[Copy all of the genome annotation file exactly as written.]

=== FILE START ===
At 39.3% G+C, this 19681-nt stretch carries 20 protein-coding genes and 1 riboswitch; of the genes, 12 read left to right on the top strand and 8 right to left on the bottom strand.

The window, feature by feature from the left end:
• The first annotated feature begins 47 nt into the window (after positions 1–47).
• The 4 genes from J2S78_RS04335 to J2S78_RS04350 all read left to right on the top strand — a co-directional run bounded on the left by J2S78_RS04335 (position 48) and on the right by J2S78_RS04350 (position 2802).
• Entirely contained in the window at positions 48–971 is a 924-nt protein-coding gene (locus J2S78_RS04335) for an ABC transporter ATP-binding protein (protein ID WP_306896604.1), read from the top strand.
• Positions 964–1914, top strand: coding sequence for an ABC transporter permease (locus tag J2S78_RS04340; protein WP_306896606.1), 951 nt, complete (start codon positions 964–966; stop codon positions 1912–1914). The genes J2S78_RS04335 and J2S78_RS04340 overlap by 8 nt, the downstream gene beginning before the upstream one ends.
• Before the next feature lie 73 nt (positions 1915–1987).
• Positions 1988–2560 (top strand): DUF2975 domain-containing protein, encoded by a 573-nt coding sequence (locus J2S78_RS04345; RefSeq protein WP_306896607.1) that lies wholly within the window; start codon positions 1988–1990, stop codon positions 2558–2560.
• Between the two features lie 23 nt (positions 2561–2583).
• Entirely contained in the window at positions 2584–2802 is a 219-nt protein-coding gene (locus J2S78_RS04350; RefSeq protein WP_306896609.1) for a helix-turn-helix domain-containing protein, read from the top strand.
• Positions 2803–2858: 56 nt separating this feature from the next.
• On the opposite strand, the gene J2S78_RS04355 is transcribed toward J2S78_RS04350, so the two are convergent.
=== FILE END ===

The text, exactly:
At 39.3% G+C, this 19681-nt stretch carries 20 protein-coding genes and 1 riboswitch; of the genes, 12 read left to right on the top strand and 8 right to left on the bottom strand.

The window, feature by feature from the left end:
• The first annotated feature begins 47 nt into the window (after positions 1–47).
• The 4 genes from J2S78_RS04335 to J2S78_RS04350 all read left to right on the top strand — a co-directional run bounded on the left by J2S78_RS04335 (position 48) and on the right by J2S78_RS04350 (position 2802).
• Entirely contained in the window at positions 48–971 is a 924-nt protein-coding gene (locus J2S78_RS04335) for an ABC transporter ATP-binding protein (protein ID WP_306896604.1), read from the top strand.
• Positions 964–1914, top strand: coding sequence for an ABC transporter permease (locus tag J2S78_RS04340; protein WP_306896606.1), 951 nt, complete (start codon positions 964–966; stop codon positions 1912–1914). The genes J2S78_RS04335 and J2S78_RS04340 overlap by 8 nt, the downstream gene beginning before the upstream one ends.
• Before the next feature lie 73 nt (positions 1915–1987).
• Positions 1988–2560 (top strand): DUF2975 domain-containing protein, encoded by a 573-nt coding sequence (locus J2S78_RS04345; RefSeq protein WP_306896607.1) that lies wholly within the window; start codon positions 1988–1990, stop codon positions 2558–2560.
• Between the two features lie 23 nt (positions 2561–2583).
• Entirely contained in the window at positions 2584–2802 is a 219-nt protein-coding gene (locus J2S78_RS04350; RefSeq protein WP_306896609.1) for a helix-turn-helix domain-containing protein, read from the top strand.
• Positions 2803–2858: 56 nt separating this feature from the next.
• On the opposite strand, the gene J2S78_RS04355 is transcribed toward J2S78_RS04350, so the two are convergent.